Today was a much shorter day than yesterday. After a later start to the day, we walked to 10 Corso Como. We had already gotten a chance to peak in during our walking tour of Milan, but this time we discussed some of its background before having some time to explore the entire store. 10 Corso Como is known for having a new take on shopping. On the different floors you can see not only fashion garments and accessories, but also furniture, books, a coffee bar, and a photo gallery. On your way in, you get a taste of the original architecture with a green courtyard enclosed by balconies and windows into the store. This idea of incorporating the surrounding area so integrally into the design of the store by naming the store after its address and maintaining the traditional courtyard is also part of the fusion between lifestyle and fashion that 10 Corso Como – and to a degree all of Milanese fashion – strive for.
After leaving the store and beginning our fashion walking tour, we learned a little about how important courtyards have been to the Italian culture and history. The typical facade of an Italian building will be simple and plain. This is because the beauty and elegance is meant for the inside – the tiled courtyards and furnished interiors – not to be shown off. This style of living manifests in other ways, too. For example, the idea of family being private and also being the most important relationship follows this idea of holding inside the truly beautiful without needing to display it to outsiders. This also explains why we learned that it is a significant honor to be invited back to someone’s home; it is like exposing your true self and implies a certain trust and familiarity. It is also a principle shown in the fashion industry, with articles of clothing that have subtle elements complemented by patterns on the inside, invisible to anyone while it is worn. One such garment was on display at the Armani museum. Nevertheless, this hidden beauty can improve how the clothing is received, since the wearer will know of the preciousness of the clothing and will therefore carry it differently. It’s this philosophy that carries into Italian nationality and heritage, contributing to the intense pride they feel as a whole in their culture and identity, even generations after immigrating to the United States.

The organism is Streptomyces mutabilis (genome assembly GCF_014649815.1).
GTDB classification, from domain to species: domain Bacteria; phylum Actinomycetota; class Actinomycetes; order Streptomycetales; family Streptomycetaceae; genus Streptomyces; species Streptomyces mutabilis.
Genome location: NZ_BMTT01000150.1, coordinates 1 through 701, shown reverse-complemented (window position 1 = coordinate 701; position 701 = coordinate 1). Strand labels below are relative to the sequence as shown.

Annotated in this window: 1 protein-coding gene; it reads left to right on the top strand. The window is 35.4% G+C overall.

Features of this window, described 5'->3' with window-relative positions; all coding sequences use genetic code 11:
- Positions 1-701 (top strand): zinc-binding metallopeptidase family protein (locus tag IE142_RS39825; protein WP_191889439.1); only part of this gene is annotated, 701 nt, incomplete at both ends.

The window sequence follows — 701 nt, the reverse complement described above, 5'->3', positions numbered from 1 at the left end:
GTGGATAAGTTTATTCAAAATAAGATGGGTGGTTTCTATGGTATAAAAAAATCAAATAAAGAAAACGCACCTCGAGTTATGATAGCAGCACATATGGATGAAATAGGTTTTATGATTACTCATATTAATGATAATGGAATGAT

Once in the fashion district, we learned a bit of the history of Milan and how it became the fashion capital of the world. For most of its past, Milan was more canal than street. Back in the days of Leonardo da Vinci they built up a system of locks to ease ships from one elevation to another and used this system to stay connected to the south of Italy and the sea. Only after the canals were covered by streets and after the reconstruction after the world wars ended, did fashion really become a staple in Milan. During this time there were shifts in fashion, brought about by people like Armani, when casual wear began to take shape and prêt-a-porter was coming into existence. Around the same time, there was a student revolution in Italy. These revolutionaries saw keeping up with the fashion as essential to dressing properly, especially as a symbol of innovation and change. The area that is now called “the golden block” for fashion was a street of convents and was not known to house upper class families until very recently. Once prêt-a-porter fashion began to grow and the release of the movie American Gigolo displayed Armani’s designs to the world, Milan and its fashion weeks became popular very quickly around the world. I was actually surprised at how recent this revolution seemed, and actually many of the top fashion buildings here in Milan were built in the last 10-15 years (so it’s younger than I am)!
As you can see, our day was not nearly as packed as yesterday, since instead of 3 activities that ended at 7pm, we had one activity that ended by 1pm. Nevertheless, I had a great day and look forward to a quiet evening watching the rain and resting up before leaving Milan in the morning.